For Love and Honor
Lady Sabine was born with a skin blemish on one arm, which she keeps concealed to prevent accusations of witchcraft. Resigned to the fact that she will very likely never marry because of it, she throws herself into her interests, the chief of which is collecting priceless art and artifacts. When her grandmother arranges for them to visit a neighboring lord to view pieces of his collection that are for sale to counteract a debt his family owes, Sabine is eager to make the journey. Little does she know that her grandmother hasn’t been completely transparent about the real reason for their visit.
Sir Bennet is also resigned, but to the fact that he will be forced to marry a woman for her money to save his land and people from the danger imposed on them by the debt incurred by his brother. He only hopes that she will be passably attractive and decent to talk to, but that is proving hard to come by once he admits the truth of his situation to prospective matches. But much to his surprise, Lady Sabine is beautiful, kind, and shares his passion for art like no one else he’s ever met. Bennet sets out to charm her, as instructed by his mother and her grandmother, and quickly finds himself falling for her.
As impressed with the man himself as she is with his art collection, Sabine begins to dream of a relationship that she knows is unwise to hope for. She wouldn’t be able to hide her imperfection forever, and once revealed she knows he will reject her just like all the rest. But before either one of them has a chance to tell the truth about their situations, circumstances change. Will a relationship built on deception be able to withstand the dangerous battles that ensue as time to repay the debt runs out?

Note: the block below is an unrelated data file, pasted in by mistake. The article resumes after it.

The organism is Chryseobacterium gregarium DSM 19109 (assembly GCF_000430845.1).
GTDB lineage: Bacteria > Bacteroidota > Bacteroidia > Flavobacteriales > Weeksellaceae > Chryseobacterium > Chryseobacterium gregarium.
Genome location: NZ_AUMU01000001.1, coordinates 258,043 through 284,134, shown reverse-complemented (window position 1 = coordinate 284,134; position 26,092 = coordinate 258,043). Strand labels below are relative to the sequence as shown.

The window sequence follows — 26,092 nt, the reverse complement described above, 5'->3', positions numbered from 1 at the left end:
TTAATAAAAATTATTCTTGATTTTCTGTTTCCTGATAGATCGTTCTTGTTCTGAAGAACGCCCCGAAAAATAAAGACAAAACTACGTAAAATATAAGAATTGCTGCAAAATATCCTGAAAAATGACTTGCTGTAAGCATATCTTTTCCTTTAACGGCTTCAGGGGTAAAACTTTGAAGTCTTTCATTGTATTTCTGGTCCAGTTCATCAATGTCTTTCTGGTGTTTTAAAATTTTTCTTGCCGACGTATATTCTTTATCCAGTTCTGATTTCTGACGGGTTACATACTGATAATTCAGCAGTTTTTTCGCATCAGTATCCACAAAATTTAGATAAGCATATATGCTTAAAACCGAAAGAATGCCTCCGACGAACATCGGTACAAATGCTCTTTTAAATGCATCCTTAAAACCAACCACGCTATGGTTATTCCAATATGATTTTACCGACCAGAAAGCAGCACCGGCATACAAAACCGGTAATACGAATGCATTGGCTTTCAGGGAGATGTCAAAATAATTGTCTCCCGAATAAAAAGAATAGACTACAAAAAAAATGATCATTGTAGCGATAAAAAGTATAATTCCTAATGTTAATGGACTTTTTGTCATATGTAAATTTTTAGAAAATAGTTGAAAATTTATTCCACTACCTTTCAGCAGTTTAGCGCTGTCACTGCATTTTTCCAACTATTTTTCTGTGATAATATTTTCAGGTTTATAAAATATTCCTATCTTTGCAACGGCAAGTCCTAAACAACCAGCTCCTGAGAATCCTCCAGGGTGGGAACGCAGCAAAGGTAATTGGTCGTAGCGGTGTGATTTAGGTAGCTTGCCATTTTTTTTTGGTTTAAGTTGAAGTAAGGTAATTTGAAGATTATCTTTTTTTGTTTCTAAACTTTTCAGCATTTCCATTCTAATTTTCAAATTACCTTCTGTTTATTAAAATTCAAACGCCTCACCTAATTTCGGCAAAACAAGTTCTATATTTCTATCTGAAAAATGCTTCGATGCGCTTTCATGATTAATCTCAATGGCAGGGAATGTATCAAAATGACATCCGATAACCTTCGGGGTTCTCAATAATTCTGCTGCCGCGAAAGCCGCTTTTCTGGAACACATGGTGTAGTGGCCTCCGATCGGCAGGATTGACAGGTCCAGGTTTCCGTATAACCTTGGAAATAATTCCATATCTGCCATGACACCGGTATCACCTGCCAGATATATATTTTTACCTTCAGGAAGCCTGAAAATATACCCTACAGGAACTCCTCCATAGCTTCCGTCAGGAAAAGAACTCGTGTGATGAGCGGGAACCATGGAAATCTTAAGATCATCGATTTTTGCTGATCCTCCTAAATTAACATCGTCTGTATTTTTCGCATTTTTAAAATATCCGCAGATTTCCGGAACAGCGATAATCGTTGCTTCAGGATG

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Historical fiction in general has been and probably always will be my favorite genre, but I sometimes go through phases within that arena. For a while there I was really into cowboys and the wild west. Before that I went through a wagon train phase. Now, it appears that I’m entering into a castles and medieval love stories stage. It all started with this book (and it’s sequel) and now the I’m on to For Love and Honor.
Somehow I missed that this was the third book in a series whenever I put it on hold. It was excellent all by itself, totally fine as a stand alone novel, but I got the feeling towards the end that a couple of characters had more to their story, so I think I’ll have to go back and read the first two to find out. And to feed my medieval hunger.
This story is told in alternating first person narratives, switching back and forth between Sir Bennet and Lady Sabine (any thoughts on how to pronounce that? I went with Sah-been.). That is a little nontypical within this genre, at least in my experience, so it was a little different for me and I had to pay attention at the beginning of each new chapter to be sure I knew who was speaking.
The main themes of For Love and Honor are outlined in the title. Both Bennet and Sabine long for love, though Sabine is pretty certain she will never marry because of her blemish and Bennet feels like he is giving up his chance to love by marrying for money to save his family. Bennet is honorable to a fault, bordering on stupidity at some points, which Sabine is quick to point out to him. There is plenty of peril to keep things interesting, including a specific threat that somewhat surprised me about a third of the way in, placing the Sabine in an impossible situation that Sir Bennet must somehow rescue her from.
Everything wraps up nicely with reconciliation and forgiveness for misunderstandings. I really enjoyed this book and the message about loving a person despite their imperfections because no one is perfect. There is a great line towards the end about how God made us imperfect because He is the only perfect being and I think that’s true. Definitely worth a read, and I am planning to check out the other two in the series as well.